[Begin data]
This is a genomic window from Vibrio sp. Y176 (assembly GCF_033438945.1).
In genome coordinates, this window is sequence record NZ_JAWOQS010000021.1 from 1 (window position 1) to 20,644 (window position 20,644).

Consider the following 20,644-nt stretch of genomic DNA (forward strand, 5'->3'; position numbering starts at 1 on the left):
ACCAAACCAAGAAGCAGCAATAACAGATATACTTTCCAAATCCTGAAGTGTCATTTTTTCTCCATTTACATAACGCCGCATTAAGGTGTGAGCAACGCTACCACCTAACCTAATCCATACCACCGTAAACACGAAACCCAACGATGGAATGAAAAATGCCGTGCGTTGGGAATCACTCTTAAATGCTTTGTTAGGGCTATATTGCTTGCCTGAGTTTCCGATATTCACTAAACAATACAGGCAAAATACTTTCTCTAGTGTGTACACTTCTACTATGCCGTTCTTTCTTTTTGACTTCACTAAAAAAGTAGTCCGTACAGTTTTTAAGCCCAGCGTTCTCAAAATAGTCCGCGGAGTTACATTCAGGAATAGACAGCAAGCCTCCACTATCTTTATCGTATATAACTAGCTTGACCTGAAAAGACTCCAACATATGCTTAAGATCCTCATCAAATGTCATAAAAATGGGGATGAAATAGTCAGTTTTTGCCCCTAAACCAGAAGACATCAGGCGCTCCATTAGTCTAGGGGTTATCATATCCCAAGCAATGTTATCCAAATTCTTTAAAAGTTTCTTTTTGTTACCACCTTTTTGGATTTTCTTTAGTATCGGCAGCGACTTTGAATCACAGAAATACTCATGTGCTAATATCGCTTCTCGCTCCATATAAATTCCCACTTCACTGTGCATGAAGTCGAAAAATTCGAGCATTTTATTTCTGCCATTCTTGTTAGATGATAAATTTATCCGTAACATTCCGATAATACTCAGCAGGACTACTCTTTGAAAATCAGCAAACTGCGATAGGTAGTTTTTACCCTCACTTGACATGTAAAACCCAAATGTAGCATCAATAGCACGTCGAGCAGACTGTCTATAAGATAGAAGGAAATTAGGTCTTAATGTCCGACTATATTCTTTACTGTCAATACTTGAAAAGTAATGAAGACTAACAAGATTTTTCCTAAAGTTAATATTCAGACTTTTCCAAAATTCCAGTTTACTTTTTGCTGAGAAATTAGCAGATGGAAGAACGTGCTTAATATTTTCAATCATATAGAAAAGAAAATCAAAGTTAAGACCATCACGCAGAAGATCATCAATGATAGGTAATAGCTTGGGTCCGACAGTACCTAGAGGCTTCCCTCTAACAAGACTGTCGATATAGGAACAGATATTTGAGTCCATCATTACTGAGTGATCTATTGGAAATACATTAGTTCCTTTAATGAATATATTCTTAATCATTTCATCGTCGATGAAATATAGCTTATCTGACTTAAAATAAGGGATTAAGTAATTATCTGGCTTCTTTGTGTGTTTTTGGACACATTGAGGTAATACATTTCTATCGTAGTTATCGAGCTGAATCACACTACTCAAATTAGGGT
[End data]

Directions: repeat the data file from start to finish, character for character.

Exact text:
This is a genomic window from Vibrio sp. Y176 (assembly GCF_033438945.1).
In genome coordinates, this window is sequence record NZ_JAWOQS010000021.1 from 1 (window position 1) to 20,644 (window position 20,644).

Consider the following 20,644-nt stretch of genomic DNA (forward strand, 5'->3'; position numbering starts at 1 on the left):
ACCAAACCAAGAAGCAGCAATAACAGATATACTTTCCAAATCCTGAAGTGTCATTTTTTCTCCATTTACATAACGCCGCATTAAGGTGTGAGCAACGCTACCACCTAACCTAATCCATACCACCGTAAACACGAAACCCAACGATGGAATGAAAAATGCCGTGCGTTGGGAATCACTCTTAAATGCTTTGTTAGGGCTATATTGCTTGCCTGAGTTTCCGATATTCACTAAACAATACAGGCAAAATACTTTCTCTAGTGTGTACACTTCTACTATGCCGTTCTTTCTTTTTGACTTCACTAAAAAAGTAGTCCGTACAGTTTTTAAGCCCAGCGTTCTCAAAATAGTCCGCGGAGTTACATTCAGGAATAGACAGCAAGCCTCCACTATCTTTATCGTATATAACTAGCTTGACCTGAAAAGACTCCAACATATGCTTAAGATCCTCATCAAATGTCATAAAAATGGGGATGAAATAGTCAGTTTTTGCCCCTAAACCAGAAGACATCAGGCGCTCCATTAGTCTAGGGGTTATCATATCCCAAGCAATGTTATCCAAATTCTTTAAAAGTTTCTTTTTGTTACCACCTTTTTGGATTTTCTTTAGTATCGGCAGCGACTTTGAATCACAGAAATACTCATGTGCTAATATCGCTTCTCGCTCCATATAAATTCCCACTTCACTGTGCATGAAGTCGAAAAATTCGAGCATTTTATTTCTGCCATTCTTGTTAGATGATAAATTTATCCGTAACATTCCGATAATACTCAGCAGGACTACTCTTTGAAAATCAGCAAACTGCGATAGGTAGTTTTTACCCTCACTTGACATGTAAAACCCAAATGTAGCATCAATAGCACGTCGAGCAGACTGTCTATAAGATAGAAGGAAATTAGGTCTTAATGTCCGACTATATTCTTTACTGTCAATACTTGAAAAGTAATGAAGACTAACAAGATTTTTCCTAAAGTTAATATTCAGACTTTTCCAAAATTCCAGTTTACTTTTTGCTGAGAAATTAGCAGATGGAAGAACGTGCTTAATATTTTCAATCATATAGAAAAGAAAATCAAAGTTAAGACCATCACGCAGAAGATCATCAATGATAGGTAATAGCTTGGGTCCGACAGTACCTAGAGGCTTCCCTCTAACAAGACTGTCGATATAGGAACAGATATTTGAGTCCATCATTACTGAGTGATCTATTGGAAATACATTAGTTCCTTTAATGAATATATTCTTAATCATTTCATCGTCGATGAAATATAGCTTATCTGACTTAAAATAAGGGATTAAGTAATTATCTGGCTTCTTTGTGTGTTTTTGGACACATTGAGGTAATACATTTCTATCGTAGTTATCGAGCTGAATCACACTACTCAAATTAGGGT